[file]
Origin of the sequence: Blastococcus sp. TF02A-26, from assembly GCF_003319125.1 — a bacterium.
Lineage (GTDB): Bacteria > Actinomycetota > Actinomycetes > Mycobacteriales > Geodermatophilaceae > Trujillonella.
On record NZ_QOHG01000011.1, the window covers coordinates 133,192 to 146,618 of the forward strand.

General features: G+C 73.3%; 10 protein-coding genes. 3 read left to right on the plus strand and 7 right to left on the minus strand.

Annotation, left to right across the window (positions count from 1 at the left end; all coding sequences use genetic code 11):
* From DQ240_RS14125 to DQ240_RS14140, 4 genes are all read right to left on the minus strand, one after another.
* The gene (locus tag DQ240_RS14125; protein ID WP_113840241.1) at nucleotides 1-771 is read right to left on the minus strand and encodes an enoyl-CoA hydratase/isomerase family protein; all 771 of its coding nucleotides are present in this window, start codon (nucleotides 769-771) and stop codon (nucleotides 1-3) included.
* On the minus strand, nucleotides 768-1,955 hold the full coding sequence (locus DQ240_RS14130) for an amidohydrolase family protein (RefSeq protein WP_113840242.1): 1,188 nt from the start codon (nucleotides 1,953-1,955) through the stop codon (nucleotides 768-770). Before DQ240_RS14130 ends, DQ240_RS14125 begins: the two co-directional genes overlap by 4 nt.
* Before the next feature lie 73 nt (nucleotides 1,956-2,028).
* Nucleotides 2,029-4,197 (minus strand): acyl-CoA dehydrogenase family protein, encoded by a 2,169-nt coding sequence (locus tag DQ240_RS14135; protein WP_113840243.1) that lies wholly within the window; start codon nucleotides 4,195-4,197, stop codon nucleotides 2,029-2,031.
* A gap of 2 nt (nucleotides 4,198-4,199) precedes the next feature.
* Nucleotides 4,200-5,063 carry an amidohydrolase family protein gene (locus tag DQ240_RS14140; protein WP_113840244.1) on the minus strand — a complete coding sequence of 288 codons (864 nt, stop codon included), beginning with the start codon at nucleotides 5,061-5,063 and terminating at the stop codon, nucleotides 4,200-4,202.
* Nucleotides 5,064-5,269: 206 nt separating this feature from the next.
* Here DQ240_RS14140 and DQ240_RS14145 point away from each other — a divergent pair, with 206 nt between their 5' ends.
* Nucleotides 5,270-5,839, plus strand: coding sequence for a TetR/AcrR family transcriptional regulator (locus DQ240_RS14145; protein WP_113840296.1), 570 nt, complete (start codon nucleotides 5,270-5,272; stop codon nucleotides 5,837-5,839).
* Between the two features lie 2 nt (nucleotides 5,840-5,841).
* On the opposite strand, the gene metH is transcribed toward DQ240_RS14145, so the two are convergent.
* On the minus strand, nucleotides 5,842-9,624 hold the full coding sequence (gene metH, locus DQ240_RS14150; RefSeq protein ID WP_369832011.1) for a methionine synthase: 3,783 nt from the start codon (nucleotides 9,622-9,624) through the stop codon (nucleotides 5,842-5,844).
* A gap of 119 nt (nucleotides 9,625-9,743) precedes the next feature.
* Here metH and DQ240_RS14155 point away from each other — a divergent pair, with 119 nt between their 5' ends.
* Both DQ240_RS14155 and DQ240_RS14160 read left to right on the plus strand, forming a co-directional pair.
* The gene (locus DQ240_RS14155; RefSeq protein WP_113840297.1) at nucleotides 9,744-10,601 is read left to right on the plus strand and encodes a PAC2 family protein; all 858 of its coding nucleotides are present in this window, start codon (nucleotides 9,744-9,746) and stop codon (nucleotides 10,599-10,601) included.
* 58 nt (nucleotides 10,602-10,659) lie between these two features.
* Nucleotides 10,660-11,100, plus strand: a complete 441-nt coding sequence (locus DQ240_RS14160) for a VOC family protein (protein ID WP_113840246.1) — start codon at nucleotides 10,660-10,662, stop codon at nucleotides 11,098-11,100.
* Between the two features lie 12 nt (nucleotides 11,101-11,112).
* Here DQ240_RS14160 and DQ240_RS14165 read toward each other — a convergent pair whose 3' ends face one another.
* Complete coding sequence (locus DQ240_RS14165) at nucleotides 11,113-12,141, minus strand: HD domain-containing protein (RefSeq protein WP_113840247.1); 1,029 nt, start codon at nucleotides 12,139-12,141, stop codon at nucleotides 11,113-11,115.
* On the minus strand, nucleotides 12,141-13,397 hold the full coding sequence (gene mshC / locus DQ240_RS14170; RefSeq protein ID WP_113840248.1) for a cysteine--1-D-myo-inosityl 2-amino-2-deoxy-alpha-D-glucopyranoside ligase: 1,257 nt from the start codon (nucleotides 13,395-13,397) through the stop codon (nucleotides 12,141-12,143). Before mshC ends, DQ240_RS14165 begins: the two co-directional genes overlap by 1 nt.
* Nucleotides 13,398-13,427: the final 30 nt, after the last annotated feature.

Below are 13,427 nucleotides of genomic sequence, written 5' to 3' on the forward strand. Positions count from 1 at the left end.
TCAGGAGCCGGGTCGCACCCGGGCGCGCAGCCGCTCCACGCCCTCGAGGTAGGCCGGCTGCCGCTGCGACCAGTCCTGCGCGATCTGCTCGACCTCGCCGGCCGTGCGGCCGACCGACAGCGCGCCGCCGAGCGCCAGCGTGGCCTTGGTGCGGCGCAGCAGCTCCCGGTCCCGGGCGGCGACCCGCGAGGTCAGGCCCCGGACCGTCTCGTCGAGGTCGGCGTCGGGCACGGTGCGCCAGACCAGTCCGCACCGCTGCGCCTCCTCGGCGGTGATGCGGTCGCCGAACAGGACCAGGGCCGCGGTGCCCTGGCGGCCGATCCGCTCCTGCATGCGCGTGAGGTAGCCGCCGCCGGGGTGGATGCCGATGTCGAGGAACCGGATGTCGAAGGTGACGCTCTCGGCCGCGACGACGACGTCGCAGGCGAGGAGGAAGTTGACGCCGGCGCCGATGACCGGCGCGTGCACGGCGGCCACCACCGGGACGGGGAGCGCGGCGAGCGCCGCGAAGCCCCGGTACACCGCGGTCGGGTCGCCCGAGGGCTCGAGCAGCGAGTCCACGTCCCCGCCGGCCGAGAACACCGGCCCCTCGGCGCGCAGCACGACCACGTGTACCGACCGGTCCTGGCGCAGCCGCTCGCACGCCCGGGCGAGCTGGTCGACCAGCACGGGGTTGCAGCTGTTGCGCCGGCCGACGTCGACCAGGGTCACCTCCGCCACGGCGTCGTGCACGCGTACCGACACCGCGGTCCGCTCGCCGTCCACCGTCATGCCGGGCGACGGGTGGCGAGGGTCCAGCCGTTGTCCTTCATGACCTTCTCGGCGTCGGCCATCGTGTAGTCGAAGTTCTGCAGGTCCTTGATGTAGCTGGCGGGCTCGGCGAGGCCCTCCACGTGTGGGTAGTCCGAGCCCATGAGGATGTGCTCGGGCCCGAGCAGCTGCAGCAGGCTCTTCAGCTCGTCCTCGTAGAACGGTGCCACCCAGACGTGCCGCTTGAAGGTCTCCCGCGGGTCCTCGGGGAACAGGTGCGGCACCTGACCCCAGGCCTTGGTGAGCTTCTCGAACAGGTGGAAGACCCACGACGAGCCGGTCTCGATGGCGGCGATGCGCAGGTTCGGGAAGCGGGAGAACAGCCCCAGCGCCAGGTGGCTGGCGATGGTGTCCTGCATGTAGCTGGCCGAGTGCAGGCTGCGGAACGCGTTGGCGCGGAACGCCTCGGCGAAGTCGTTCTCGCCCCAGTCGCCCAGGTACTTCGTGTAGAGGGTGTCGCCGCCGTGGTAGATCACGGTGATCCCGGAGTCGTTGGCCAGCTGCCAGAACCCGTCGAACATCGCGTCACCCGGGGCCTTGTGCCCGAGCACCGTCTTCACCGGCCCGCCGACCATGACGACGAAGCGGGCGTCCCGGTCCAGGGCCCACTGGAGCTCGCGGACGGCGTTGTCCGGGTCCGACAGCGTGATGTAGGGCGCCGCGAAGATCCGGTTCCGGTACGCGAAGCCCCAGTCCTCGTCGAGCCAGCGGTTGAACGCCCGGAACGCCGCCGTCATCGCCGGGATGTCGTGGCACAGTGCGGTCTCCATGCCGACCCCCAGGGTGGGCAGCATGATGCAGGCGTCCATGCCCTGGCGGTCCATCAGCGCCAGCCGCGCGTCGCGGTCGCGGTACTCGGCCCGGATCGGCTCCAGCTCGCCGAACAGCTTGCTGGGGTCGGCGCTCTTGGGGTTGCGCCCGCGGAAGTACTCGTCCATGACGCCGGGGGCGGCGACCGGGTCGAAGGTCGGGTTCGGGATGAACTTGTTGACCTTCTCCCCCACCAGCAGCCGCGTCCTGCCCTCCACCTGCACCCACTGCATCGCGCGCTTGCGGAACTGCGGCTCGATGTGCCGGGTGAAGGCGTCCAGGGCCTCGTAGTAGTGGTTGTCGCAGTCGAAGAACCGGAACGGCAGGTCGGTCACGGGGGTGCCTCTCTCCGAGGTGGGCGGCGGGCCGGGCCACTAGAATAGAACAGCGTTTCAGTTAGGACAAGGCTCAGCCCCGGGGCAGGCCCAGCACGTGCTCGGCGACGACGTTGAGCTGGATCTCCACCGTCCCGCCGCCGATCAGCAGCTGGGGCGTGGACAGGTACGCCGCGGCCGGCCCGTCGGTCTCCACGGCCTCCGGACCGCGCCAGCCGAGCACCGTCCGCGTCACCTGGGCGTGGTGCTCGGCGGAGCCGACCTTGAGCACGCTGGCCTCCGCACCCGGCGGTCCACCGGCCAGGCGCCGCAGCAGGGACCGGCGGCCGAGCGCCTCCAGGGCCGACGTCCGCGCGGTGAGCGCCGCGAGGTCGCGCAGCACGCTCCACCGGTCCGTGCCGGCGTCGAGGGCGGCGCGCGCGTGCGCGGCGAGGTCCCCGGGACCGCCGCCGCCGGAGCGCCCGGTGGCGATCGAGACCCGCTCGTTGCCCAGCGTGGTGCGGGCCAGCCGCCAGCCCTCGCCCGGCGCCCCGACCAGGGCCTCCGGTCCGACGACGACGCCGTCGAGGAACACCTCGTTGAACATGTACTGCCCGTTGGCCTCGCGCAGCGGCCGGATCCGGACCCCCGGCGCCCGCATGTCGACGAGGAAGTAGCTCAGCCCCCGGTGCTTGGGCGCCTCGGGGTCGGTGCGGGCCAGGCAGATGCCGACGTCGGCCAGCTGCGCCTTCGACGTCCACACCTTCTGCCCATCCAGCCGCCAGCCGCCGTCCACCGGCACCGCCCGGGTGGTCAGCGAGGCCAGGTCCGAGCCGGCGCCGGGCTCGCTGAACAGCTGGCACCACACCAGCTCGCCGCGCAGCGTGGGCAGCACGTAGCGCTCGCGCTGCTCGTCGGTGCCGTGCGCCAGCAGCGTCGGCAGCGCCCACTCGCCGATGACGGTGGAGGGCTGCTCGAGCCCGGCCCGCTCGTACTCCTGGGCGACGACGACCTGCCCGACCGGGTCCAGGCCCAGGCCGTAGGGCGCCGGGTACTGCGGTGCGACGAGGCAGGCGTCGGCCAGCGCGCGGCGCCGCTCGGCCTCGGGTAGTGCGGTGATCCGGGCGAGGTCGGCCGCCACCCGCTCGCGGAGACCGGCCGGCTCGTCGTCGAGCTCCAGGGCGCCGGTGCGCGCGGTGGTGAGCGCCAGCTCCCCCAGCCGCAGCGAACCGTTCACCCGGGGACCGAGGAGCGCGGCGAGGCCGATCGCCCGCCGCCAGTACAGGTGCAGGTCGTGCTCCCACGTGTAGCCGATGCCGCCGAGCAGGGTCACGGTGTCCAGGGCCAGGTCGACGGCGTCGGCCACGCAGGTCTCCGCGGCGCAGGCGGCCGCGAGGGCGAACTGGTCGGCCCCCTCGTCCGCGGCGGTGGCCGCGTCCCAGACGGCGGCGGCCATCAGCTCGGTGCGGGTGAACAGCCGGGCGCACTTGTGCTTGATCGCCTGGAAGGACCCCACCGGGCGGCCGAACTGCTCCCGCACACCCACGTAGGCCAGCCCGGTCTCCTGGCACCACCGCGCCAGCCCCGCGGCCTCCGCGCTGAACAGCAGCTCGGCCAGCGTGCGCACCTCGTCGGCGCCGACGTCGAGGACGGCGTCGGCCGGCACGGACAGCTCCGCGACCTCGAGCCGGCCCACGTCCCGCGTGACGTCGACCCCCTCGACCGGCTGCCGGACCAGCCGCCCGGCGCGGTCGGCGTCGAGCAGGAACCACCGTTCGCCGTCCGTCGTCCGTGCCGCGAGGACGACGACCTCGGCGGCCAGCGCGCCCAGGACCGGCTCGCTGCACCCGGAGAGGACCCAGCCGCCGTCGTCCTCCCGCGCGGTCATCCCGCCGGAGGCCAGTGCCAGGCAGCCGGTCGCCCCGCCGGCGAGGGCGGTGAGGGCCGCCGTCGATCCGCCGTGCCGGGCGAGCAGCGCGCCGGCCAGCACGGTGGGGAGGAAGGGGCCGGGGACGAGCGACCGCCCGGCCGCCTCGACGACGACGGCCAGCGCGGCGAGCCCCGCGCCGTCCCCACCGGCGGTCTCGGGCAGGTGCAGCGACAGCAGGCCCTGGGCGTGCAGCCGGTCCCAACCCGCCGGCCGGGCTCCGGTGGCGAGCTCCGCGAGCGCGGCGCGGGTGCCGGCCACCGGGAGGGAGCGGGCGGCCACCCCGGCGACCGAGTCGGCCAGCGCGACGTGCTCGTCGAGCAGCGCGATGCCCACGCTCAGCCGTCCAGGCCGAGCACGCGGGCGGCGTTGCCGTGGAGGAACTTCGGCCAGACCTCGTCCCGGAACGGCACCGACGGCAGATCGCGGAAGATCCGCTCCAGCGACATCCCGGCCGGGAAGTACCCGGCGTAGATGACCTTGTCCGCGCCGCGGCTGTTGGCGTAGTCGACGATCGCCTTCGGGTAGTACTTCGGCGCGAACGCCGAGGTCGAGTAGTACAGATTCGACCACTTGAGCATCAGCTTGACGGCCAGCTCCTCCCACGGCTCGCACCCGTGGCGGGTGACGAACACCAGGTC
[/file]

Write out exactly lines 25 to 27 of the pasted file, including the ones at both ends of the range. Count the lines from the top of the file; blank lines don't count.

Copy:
* Between the two features lie 12 nt (nucleotides 11,101-11,112).
* Here DQ240_RS14160 and DQ240_RS14165 read toward each other — a convergent pair whose 3' ends face one another.
* Complete coding sequence (locus DQ240_RS14165) at nucleotides 11,113-12,141, minus strand: HD domain-containing protein (RefSeq protein WP_113840247.1); 1,029 nt, start codon at nucleotides 12,139-12,141, stop codon at nucleotides 11,113-11,115.